More funding needed for rural preschool education

A kindergarten teacher with students in Changbeihou, China Photo: The Christian Science Monitor

A 30-year-old volunteer of a social public welfare program has ploughed herself into preschool education in her birthplace, a remote, impoverished village in China, which is acutely short of basic education infrastructure.

"I did not receive early childhood education when I was a little girl. So I earnestly hope that my contribution could enable the children of my home village to enjoy the same happiness as those living in the urban areas," said Xie Lin (pseudonym), who used to work as a kindergarten teacher in a county of southern China's Hunan province.

The social public welfare program that Xie takes part in is named One Village One Preschool, which was initiated in 2009 by the China Development Research Foundation, a Beijing-based non-governmental organization. The project aims to give free preschool education access to the children aged 3-5 in China's poverty-stricken areas by establishing kindergartens and recruiting volunteer teachers. The ultimate goal of the project is to spur the Chinese government to offer more preferential policies for the needy children who lack early childhood education.

In July, the One Village One Preschool project won the World Innovation Summit for Education Awards, often dubbed as the "Nobel Prize in Education".

As of June 2018, the project has worked with the local governments to establish 2,300 village-level kindergartens, benefiting 170,000 children in 21 poverty-stricken counties in central and western China.

Silver lining

Xie describes the establishment of the kindergarten where she works as a "difficult task".

"It is not easy [for us to establish the kindergarten] because the teaching building is modified from a dilapidated wooden building with a leaky roof," said Xie.

But the poorly equipped kindergarten brings hope to the kids and their parents.

"The parents in the village are glad to see their children being educated at the kindergarten as it would help them solve the economic problems," said Xie, adding that the tuition of the kindergartens in the county is very high.

According to the data provided by the China Development Research Foundation, it usually costs only 30,000 yuan to run a village-level kindergarten every year, more than 50 percent of which is used to subsidize and train volunteers. Currently, the expenditures are shared by the foundation and local governments.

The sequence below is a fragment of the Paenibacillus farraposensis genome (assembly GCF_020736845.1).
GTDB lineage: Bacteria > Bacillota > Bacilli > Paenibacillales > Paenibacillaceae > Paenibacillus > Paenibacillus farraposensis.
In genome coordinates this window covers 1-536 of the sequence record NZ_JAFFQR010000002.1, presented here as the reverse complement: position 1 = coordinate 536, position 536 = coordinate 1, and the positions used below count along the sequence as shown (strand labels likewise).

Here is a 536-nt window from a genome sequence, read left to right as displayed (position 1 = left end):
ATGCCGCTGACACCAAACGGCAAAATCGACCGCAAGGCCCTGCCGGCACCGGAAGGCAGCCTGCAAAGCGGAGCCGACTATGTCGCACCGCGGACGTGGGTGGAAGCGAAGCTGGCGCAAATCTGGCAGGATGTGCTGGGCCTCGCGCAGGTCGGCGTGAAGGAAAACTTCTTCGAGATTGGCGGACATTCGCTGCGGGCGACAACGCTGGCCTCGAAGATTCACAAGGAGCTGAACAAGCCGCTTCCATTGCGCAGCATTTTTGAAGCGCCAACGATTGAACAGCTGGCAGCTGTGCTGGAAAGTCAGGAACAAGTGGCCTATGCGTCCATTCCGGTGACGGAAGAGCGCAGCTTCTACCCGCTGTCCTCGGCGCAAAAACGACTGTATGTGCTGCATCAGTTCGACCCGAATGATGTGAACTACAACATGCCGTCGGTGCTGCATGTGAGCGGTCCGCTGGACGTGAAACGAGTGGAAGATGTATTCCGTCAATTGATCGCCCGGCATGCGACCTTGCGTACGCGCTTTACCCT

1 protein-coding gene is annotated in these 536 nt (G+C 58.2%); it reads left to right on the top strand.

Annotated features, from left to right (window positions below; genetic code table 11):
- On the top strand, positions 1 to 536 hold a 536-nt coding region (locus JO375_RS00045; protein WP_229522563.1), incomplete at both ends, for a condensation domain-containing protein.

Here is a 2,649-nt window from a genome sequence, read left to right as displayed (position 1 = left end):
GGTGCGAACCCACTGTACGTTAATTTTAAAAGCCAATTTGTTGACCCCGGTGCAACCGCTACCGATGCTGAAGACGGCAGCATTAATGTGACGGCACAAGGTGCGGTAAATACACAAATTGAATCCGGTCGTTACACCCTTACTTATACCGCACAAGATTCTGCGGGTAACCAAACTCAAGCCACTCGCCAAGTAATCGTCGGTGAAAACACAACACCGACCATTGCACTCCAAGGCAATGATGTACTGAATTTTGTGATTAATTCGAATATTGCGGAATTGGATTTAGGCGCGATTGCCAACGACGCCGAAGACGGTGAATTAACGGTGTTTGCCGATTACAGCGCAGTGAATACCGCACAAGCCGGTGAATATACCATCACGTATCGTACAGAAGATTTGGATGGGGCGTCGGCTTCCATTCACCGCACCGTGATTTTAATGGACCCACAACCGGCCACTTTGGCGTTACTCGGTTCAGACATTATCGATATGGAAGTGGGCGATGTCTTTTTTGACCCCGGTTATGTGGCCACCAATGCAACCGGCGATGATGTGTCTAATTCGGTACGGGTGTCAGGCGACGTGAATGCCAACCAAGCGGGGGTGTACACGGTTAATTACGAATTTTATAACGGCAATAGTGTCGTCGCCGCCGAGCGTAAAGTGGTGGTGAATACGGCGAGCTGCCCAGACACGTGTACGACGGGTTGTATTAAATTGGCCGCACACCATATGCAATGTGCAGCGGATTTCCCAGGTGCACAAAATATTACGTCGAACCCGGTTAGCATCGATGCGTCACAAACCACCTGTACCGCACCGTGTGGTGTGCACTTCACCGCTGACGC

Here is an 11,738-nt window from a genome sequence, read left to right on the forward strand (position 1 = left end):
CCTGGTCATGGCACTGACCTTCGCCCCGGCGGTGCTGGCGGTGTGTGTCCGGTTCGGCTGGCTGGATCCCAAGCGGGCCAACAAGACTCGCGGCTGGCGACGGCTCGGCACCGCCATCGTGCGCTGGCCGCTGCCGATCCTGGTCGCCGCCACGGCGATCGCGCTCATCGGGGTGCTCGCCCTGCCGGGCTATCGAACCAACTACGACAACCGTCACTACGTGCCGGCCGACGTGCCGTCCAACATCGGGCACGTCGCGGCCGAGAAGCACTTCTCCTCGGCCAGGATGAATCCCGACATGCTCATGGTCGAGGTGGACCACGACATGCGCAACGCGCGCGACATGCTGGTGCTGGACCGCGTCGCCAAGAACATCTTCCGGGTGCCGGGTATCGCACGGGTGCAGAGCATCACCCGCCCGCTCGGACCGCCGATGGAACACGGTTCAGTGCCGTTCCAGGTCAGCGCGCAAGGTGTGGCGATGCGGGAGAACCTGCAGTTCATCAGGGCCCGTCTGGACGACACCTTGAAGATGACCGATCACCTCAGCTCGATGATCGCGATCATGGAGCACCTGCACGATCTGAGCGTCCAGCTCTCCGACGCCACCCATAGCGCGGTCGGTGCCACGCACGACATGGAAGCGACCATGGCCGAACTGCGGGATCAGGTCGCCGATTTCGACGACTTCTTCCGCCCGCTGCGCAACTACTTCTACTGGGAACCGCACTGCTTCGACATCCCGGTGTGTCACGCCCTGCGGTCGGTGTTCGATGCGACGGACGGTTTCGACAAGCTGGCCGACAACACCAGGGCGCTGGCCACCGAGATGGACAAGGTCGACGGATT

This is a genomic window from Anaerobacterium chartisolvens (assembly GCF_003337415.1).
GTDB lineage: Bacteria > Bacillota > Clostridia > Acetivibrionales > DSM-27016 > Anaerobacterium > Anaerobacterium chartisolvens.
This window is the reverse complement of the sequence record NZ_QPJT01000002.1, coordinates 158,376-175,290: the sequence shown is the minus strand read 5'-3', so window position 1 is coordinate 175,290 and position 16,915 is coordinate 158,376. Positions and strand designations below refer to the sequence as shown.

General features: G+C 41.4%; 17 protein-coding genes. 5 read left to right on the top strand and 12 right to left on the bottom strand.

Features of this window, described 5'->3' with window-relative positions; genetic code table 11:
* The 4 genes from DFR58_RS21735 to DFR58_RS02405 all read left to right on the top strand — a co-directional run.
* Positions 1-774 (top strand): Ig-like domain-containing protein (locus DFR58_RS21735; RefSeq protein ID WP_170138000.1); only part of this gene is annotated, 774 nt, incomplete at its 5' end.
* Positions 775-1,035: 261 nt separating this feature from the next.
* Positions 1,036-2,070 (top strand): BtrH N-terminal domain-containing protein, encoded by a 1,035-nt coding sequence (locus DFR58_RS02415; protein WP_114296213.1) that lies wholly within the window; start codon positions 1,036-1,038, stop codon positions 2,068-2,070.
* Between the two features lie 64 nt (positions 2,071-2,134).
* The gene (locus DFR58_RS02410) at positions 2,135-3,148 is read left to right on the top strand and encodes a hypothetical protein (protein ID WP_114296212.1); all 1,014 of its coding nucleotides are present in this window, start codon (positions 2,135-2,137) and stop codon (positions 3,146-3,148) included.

Lu Mai, secretary-general of the China Development and Research Foundation, said that these kindergartens can not only be seen as an educational facility but also a platform, through which people donate books and clothes to the needy children.

"It brings hope to the families and the village," said Lu.

Lu's foundation also conducted a follow-up survey, which showed that the academic achievements of the children covered by the One Village One Preschool project were basically equivalent to their peers in counties.

Need for funding

However, Xie does not know how long she will be able to work with the project, as it has not received enough financial support from the government.

According to Xie, the wages offered by the local public kindergartens basically stand at about 3,000 yuan.

"I enjoy teaching at the kindergarten and feel fulfilled over the improvements we have made, and I am not asking for the same amount of payment. But I also need money to lead a decent life," said Xie, who is now paid a monthly salary of 1,600 yuan.

Under the circumstances, Lu has long called on the central government to put more money into preschool education, especially in the remote rural areas.

The One Village One Preschool project is not enough to revive the early childhood education in the rural areas, which should be supported by the government, which possesses massive amount of educational and financial resources, said Zhou Nianli, a professor of preschool education at East China Normal University.

In order to realize the goal of having a kindergarten in each administrative village by 2020, the China Development Research Foundation plans to talk with the central government and the local governments for higher subsidies.

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